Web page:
Actor Larry Yando truly knows what it means to be a Scrooge
The veteran Chicago actor has portrayed Ebenezer Scrooge in the Goodman Theatre’s production of “A Christmas Carol” for 15 seasons.
In the 45 years since the Goodman Theatre premiered its annual staging of “A Christmas Carol,” one Ebenezer Scrooge has dominated the seasonal tradition. This year marks the 15th year actor Larry Yando brandishes the “bah humbugs” of Charles Dickens’ infamous miser. He opens Nov. 19 in the Goodman’s annual staging of “A Christmas Carol,” which runs through Dec. 31 at the Loop theater.
Yando is one of 10 Ebenezer Scrooges to find redemption at the Goodman, but he’s been at it almost twice as long as anyone else in the production’s history.
He’s easily the most ubiquitous Scrooge in a season filled with them: Yando-as-Scrooge beaming from buses and banners is one of the holiday season’s earliest harbingers. The first year his visage emerged all over town, Yando was overwhelmed.
The Goodman Theatre’s ‘A Christmas Carol’
When: Nov. 19- Dec. 31
Where: Goodman Theatre, 170 N. Dearborn, Chicago
Tickets: $24 - $144
“I was so excited, I’d take photos and send them to people,” Yando said shortly before rehearsals began for this year’s production, which features a 32-member ensemble directed by Jessica Thebus, returning for her third time at the “Christmas Carol” helm.
“And then I got over it and I actually had to stop looking at them because I started to pick apart what looked wrong with me,” Yando continued. “But every year I’ll get lots of texts with someone having taken a picture saying ‘I’m parking behind you, on Falwell,’ or ‘I just saw you on Lake Shore!’”
Yando holds the record for good reason, said Goodman Executive Director Roche Schulfer.
“Larry’s performance over the past 15 years has been extraordinary because his dedication to telling the story is unsurpassed. He is able to dig into the complexity of this character and investigate what makes Scrooge both specifically and universally human,” Schulfer said.
Both role and story are iconic. In Dickens’ well-known plot, Ebenezer Scrooge is introduced as a heartless miser who believes the poor are either wasteful sloths or criminals. Through a Christmas Eve visitation by ghosts (his former business partner Jacob Marley, followed by the Ghosts Ghosts of Christmas Past, Present and Future), Scrooge transforms into a generous, compassionate soul.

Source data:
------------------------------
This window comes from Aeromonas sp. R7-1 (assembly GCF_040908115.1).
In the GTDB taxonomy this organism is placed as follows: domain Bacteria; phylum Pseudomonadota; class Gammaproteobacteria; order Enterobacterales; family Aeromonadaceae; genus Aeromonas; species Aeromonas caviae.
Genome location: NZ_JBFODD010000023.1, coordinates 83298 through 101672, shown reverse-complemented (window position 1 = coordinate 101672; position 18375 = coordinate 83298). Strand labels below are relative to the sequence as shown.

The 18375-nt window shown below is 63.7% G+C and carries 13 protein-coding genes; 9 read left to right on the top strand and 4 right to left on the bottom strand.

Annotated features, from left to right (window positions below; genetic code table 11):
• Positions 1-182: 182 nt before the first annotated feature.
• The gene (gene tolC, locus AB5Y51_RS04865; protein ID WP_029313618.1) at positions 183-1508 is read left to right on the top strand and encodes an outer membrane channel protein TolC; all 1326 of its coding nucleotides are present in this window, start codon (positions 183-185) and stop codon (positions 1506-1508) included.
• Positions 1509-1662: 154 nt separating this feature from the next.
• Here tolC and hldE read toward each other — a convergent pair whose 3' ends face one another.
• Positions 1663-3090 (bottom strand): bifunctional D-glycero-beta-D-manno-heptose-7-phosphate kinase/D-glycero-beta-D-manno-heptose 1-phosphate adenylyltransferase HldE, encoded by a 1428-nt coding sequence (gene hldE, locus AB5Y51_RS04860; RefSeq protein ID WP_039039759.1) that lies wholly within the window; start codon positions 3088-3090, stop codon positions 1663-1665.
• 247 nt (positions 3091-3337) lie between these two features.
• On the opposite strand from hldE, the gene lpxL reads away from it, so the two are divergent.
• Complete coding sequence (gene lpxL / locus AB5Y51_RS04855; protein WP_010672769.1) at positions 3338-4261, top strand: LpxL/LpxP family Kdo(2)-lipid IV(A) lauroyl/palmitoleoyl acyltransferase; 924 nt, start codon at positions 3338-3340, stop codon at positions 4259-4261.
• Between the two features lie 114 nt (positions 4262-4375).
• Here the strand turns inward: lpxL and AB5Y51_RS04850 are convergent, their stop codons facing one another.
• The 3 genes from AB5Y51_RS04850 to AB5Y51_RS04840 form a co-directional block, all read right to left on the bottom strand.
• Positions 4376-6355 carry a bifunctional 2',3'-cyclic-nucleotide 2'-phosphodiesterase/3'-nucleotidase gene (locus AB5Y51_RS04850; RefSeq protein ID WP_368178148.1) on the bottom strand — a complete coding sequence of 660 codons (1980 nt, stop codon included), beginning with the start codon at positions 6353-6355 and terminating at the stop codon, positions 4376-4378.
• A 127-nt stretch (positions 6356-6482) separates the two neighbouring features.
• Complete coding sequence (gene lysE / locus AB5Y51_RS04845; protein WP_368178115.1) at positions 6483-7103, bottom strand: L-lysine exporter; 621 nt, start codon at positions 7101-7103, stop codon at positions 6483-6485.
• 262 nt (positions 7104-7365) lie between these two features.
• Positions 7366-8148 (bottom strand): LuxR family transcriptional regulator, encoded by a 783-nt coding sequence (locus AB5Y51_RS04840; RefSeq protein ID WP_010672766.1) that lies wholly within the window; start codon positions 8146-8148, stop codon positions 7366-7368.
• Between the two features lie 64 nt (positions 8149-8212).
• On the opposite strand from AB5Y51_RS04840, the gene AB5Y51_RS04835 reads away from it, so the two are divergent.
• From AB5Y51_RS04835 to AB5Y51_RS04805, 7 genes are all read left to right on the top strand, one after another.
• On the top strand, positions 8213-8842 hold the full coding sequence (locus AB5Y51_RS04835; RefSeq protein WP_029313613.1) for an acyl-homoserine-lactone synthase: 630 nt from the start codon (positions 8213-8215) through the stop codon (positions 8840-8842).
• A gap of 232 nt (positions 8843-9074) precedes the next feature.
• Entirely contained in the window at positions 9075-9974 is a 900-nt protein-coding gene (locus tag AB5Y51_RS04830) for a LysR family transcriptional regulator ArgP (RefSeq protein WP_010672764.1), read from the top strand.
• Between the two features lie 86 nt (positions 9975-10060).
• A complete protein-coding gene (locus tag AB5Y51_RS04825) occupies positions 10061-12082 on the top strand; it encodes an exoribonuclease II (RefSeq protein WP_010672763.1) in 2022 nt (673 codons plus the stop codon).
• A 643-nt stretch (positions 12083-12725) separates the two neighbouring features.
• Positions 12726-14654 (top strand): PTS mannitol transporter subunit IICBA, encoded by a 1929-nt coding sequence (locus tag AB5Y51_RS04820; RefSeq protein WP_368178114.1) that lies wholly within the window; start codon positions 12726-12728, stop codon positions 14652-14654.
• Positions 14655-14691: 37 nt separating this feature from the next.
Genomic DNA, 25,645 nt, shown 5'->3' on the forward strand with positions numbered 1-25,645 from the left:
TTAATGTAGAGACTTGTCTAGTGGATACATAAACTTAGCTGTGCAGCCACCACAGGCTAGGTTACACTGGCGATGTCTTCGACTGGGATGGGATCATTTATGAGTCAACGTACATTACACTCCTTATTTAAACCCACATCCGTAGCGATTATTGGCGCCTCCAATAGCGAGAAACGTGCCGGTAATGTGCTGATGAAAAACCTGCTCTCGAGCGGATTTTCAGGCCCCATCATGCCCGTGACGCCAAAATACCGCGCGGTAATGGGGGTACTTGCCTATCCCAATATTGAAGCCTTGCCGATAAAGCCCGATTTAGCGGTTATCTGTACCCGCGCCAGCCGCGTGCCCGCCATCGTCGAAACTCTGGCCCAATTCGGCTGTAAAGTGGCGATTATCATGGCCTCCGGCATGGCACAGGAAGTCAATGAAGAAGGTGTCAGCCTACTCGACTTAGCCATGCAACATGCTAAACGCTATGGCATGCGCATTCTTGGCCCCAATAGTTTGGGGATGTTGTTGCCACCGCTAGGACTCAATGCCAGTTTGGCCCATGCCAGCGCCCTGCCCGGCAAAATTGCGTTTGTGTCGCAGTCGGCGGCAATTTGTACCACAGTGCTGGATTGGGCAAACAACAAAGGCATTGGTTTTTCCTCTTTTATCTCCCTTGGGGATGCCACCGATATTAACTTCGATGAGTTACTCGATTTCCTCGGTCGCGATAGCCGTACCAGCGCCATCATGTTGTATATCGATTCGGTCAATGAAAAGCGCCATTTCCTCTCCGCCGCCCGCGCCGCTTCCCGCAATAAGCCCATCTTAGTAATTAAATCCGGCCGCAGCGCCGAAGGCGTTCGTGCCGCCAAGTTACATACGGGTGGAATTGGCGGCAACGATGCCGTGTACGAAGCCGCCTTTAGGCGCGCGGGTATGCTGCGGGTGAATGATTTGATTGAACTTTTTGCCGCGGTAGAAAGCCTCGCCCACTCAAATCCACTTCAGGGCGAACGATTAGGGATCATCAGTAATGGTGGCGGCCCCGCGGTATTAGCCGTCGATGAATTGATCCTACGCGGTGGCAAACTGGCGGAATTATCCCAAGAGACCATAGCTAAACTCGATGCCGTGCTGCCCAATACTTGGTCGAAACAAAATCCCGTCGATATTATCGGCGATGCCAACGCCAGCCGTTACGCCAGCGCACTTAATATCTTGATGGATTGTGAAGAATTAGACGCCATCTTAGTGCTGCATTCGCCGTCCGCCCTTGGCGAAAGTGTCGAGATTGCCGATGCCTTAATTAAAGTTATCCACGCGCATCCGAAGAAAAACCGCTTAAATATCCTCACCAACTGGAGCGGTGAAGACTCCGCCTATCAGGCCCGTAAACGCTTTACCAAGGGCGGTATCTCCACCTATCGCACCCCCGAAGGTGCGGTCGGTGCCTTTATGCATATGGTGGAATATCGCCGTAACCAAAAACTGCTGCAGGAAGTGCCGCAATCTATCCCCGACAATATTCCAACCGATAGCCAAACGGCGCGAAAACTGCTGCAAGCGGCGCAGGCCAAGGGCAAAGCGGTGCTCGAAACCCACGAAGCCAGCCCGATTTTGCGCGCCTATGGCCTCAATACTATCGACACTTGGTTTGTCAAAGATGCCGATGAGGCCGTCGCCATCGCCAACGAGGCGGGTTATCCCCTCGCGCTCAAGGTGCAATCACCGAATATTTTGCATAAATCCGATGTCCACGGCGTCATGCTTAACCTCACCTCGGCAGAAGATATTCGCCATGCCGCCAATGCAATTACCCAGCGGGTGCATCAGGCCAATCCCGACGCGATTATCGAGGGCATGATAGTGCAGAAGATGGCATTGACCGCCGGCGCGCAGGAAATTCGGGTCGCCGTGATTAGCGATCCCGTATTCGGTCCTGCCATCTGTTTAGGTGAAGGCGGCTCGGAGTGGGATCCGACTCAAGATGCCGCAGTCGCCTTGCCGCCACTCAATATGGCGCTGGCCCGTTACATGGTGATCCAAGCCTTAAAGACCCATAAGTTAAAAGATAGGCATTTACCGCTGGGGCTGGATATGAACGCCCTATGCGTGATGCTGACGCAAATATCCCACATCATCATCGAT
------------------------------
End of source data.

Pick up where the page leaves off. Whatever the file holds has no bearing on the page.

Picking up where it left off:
After so many years, Yando says his muscle memory kicks in when he’s back in the rehearsal room. He knows the corkscrew staircase that twists through Scrooge’s counting house almost by heart and paces it off while reciting the lines.
“Fifteen,” he concluded a few days before this year’s production went into rehearsal. “Although I don’t know. Maybe it’s 20? Either way it’s very tight spiral. It keeps me in shape, going up and down that thing.”
When Yando debuted as Scrooge in 2007, he came in with a few preconceptions about Charles Dickens’ 1843 novella.
“It wasn’t a show I knew. It wasn’t one I’d ever seen,” he said.
“I always loved the story itself. Who doesn’t? And I thought it would be fun to play someone who hated everything and then turn it around 180 full degrees. I mean, as an actor, who wouldn’t want that role? It wasn’t until we got into rehearsal that I realized how mythic and deep this story runs.”
Yando is the latest in a distinguished line of Scrooges. William J. Norris performed the role from 1978 to 1983, reprising it from 1985-1990. Frank Galati took it in 1984. Tom Mula had the part from 1991-1997, followed by Steppenwolf ensemble member Rick Snyder (1998-2001), William Brown (2002-2005) and Jonathan Weir (2006). John Judd took it in 2010, when Yando was performing “Candide.” There are also alternate Scrooges. Yando cedes the stage at some performances to alternates, Kareem Bandealy in 2017-18, Alan Gilmore from 2018 on.
The role’s demanding flight sequences never phased Yando, who spent three years in the early Aughts getting pushed off a cliff eight shows a week when he played Scar in the national tour of Disney’s “The Lion King.”
“Flying never bugged me. It’s fun. I don’t fear heights. It feels freeing once you get over the harness, the mechanics of it. Once I hit my head because I was thrashing about acting too hard, but I always feel completely safe.”
If Yando looks familiar beyond Scrooge, it’s for good reason. He’s done more than a dozen shows at Chicago Shakespeare Theater, the title role in “Lear” among them. He was an unforgettable Roy Cohn in Court Theater’s “Angels in America,” the same venue where he played leads in several Oscar Wilde productions including “Travesties” and “An Ideal Husband.” He’s also a regular on musical theater stages where he’s played everyone from Franklin Delano Roosevelt (at Marriott Lincolnshire) to most recently, Hercule Poirot, (at the Drury Lane Theatre.)
“I think the thing that keeps me coming back [to ‘A Christmas Carol’] is that show is like medicine sort of, a tonic,” Yando continued. “Every year my favorite part is looking at people’s faces at the end of the night. When audiences first come in, they have all the weight of the world on them. But it’s lightened at the end. I don’t know how else to describe it but I am vividly aware of it. The energy is amazing.”